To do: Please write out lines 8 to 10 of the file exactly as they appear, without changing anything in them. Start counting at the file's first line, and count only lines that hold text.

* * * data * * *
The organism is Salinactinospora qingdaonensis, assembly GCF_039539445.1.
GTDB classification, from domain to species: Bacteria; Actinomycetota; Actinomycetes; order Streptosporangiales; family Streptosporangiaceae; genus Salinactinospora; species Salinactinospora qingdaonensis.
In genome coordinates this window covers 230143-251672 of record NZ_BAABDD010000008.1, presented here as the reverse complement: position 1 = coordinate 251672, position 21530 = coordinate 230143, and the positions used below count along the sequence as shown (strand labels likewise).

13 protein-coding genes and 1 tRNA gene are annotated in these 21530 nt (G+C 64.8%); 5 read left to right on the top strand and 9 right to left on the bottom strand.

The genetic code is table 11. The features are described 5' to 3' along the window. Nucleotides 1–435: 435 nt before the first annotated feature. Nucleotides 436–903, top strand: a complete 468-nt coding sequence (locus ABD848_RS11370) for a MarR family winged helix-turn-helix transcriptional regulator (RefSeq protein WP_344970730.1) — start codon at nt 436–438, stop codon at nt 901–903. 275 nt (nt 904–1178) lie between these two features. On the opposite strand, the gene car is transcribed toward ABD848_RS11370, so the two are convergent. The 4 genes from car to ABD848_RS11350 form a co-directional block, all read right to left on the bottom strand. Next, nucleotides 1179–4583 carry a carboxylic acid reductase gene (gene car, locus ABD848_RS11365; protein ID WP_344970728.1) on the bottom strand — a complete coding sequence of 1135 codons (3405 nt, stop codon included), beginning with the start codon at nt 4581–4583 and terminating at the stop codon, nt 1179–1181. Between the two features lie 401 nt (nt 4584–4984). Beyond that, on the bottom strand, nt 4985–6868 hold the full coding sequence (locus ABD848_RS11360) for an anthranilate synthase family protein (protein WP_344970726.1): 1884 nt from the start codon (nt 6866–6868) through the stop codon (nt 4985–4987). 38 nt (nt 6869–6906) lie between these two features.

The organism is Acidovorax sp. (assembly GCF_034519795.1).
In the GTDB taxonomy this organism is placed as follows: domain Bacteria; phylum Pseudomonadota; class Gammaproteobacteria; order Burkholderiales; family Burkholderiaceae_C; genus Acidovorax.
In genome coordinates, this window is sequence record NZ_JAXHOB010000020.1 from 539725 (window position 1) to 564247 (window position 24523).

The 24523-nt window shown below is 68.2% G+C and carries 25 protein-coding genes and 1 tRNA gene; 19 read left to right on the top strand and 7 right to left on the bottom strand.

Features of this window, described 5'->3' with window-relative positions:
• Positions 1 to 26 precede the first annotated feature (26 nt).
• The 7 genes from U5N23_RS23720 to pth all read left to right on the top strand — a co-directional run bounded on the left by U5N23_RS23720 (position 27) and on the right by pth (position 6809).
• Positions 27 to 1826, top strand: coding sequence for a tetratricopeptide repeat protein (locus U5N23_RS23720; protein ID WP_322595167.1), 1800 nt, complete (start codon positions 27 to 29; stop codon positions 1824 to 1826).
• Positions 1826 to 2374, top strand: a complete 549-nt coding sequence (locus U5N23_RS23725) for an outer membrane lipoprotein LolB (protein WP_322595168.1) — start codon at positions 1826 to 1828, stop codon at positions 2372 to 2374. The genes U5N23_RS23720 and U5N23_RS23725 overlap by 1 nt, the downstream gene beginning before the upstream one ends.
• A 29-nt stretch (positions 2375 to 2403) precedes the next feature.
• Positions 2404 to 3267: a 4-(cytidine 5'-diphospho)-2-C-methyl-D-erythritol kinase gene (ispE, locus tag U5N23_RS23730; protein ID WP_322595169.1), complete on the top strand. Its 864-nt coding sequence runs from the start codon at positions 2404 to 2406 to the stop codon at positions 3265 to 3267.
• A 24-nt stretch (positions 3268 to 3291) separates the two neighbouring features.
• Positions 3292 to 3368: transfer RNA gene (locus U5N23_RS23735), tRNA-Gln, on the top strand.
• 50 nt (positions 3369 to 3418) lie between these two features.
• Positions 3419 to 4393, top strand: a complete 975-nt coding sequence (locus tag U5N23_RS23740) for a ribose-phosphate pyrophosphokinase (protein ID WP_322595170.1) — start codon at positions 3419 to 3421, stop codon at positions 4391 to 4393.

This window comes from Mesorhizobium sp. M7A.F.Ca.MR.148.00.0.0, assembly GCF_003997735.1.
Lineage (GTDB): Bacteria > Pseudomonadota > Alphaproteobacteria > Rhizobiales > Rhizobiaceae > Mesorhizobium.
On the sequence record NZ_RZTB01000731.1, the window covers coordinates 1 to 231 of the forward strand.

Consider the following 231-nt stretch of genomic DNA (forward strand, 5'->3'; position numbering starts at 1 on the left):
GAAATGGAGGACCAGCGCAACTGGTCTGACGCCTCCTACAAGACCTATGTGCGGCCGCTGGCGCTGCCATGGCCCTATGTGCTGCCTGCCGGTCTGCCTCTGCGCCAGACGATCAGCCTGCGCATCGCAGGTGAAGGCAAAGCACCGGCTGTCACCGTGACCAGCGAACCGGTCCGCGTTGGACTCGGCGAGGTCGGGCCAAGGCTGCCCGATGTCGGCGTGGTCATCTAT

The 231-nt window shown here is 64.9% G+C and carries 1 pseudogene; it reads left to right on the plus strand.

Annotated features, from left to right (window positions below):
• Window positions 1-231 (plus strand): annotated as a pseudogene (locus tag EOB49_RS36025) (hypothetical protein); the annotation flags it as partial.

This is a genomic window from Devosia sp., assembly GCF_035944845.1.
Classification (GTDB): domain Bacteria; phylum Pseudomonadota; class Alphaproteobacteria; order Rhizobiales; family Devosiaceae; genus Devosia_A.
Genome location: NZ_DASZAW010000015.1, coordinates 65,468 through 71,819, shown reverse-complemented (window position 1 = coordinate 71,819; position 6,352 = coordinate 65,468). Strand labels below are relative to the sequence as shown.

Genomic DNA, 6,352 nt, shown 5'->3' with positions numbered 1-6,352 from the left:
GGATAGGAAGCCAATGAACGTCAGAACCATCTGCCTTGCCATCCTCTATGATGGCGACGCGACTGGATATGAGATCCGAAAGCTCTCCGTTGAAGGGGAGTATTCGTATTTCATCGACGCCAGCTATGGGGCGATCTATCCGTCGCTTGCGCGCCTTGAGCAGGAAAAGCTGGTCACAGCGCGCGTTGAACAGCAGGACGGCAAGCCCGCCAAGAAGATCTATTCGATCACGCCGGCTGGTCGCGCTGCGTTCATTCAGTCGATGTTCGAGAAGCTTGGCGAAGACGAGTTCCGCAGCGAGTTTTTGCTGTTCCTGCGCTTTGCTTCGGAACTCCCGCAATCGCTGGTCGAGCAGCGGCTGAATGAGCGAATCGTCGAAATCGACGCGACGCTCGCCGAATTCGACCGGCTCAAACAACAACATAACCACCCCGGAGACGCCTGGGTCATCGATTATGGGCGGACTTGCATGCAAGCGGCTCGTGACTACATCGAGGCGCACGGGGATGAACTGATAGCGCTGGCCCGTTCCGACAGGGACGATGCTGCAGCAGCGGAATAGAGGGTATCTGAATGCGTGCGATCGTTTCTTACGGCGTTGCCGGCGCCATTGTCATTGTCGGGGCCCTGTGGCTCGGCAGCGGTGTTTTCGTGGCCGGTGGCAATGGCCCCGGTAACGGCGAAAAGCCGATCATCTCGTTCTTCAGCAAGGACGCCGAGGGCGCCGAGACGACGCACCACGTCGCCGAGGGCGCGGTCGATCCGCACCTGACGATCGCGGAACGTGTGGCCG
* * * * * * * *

In genome coordinates, this window is sequence record NZ_JAXHOB010000020.1 from 539725 (window position 1) to 564247 (window position 24523).

The 24523-nt window shown below is 68.2% G+C and carries 25 protein-coding genes and 1 tRNA gene; 19 read left to right on the top strand and 7 right to left on the bottom strand.

Features of this window, described 5'->3' with window-relative positions: